Previous page : A harder example of solving a linear first order equation

Next page : Brine mixture, case 2, inflow≠outflow, pure water in

**The brine problem**

We will have a look at the classical brine mixing problem. In this, we will have a tank full of brine (salt water) with some initial volume and amount of salt. We will have an inlet where brine with some constant concentration will enter at a constant rate and an outlet where brine will flow out of the tank at some constant rate. We will assume that the brine we pour in will mix evenly with the brine in the tank. Our goal is to find out how the amount of salt in the tank varies over time.

We will start with a very general equation:

Here *y*=the amount of salt in the tank, *k*_{1 }=the concentration of the inflowing brine, *r*_{1}=the rate of the inflow, so some volume of brine per time, *k*_{2}=the concentration of the out-flowing brine and *r*_{2}=the rate of the outflow.

We can see that the units will match up since we have the rate of change of the amount of salt per time unit, say kg/s, on the left-hand side, and

on the right-hand side too.

The equation we started with is very general, and even *k*_{1}, *k*_{2}, *r*_{1} and *r*_{2} are indeed changing over time. In our example, all but *r*_{2} will be constants throughout.

We will look at a few cases in this and the next few pages.

**Case 1**: *r*_{1}= *r*_{2}=*r*, *k*_{1}=0, *V*=*V*_{0}

We will thus have the same inflow as the outflow rate, and the inflow will be pure water. This will give us the equation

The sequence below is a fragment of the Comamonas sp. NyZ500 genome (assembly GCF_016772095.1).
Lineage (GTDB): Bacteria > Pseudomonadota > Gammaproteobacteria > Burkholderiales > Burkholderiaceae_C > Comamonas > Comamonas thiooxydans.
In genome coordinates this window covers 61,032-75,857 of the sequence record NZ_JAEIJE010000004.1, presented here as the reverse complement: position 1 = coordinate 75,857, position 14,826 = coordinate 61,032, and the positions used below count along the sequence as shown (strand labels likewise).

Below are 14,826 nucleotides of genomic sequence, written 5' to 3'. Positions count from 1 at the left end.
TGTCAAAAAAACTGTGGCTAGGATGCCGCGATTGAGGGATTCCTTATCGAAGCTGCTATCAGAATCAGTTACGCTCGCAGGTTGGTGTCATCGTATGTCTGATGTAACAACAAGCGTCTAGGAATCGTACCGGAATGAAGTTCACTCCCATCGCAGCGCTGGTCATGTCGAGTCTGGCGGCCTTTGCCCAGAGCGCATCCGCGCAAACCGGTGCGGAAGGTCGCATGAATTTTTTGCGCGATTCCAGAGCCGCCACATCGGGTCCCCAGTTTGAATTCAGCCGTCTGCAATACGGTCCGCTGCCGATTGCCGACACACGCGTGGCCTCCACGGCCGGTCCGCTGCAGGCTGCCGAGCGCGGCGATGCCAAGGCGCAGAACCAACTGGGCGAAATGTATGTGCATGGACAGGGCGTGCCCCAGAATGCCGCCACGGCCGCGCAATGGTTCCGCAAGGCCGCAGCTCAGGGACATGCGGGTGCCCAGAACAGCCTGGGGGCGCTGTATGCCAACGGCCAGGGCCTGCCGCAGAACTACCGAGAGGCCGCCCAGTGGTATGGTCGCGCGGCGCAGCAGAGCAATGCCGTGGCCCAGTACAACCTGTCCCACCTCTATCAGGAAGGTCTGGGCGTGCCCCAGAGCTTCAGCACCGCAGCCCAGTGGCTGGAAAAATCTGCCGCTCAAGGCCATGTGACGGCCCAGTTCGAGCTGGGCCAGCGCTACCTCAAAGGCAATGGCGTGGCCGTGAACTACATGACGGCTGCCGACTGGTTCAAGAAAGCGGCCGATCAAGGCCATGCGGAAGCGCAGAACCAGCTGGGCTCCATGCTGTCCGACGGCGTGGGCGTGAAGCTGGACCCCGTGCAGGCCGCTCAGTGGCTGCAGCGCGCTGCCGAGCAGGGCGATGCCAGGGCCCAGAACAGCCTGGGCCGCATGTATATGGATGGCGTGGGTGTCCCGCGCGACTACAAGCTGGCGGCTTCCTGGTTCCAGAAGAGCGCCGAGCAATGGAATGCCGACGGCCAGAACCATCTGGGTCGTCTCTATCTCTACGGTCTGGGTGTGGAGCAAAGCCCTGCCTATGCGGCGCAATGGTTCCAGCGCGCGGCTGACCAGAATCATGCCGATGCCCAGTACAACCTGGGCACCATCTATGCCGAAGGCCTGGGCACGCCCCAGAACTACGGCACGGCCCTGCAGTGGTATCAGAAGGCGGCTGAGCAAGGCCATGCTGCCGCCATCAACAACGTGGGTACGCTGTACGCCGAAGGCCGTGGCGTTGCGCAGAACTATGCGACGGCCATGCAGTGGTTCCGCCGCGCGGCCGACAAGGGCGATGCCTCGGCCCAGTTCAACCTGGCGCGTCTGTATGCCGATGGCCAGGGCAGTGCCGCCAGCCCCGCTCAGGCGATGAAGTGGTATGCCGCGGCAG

This is because the outflow will have the same concentration as the current outflow. The volume will be constant (*V*=*V*_{0}) since the rate of inflow and outflow is the same. This will thus be a simple separable differential equation. We get

Integrating both sides will give us

(We don’t need to care about the absolute value in the logarithm since we cannot get a negative amount of salt.)

This will give us

I.e., an exponential decay from the original amount *y*_{0}.

An example

Say we have *V*_{0}=2000 l, *r*_{1} = *r*_{2} = *r *= 20 l/s, *k*_{1}=0 kg/l and *y*_{0} = 50 kg. This would give us a solution

In the figure, we can see that the amount of salt goes from 50 kg asymptotically towards 0 kg.

Up a level : Differential EquationsPrevious page : A harder example of solving a linear first order equation

Next page : Brine mixture, case 2, inflow≠outflow, pure water inLast modified: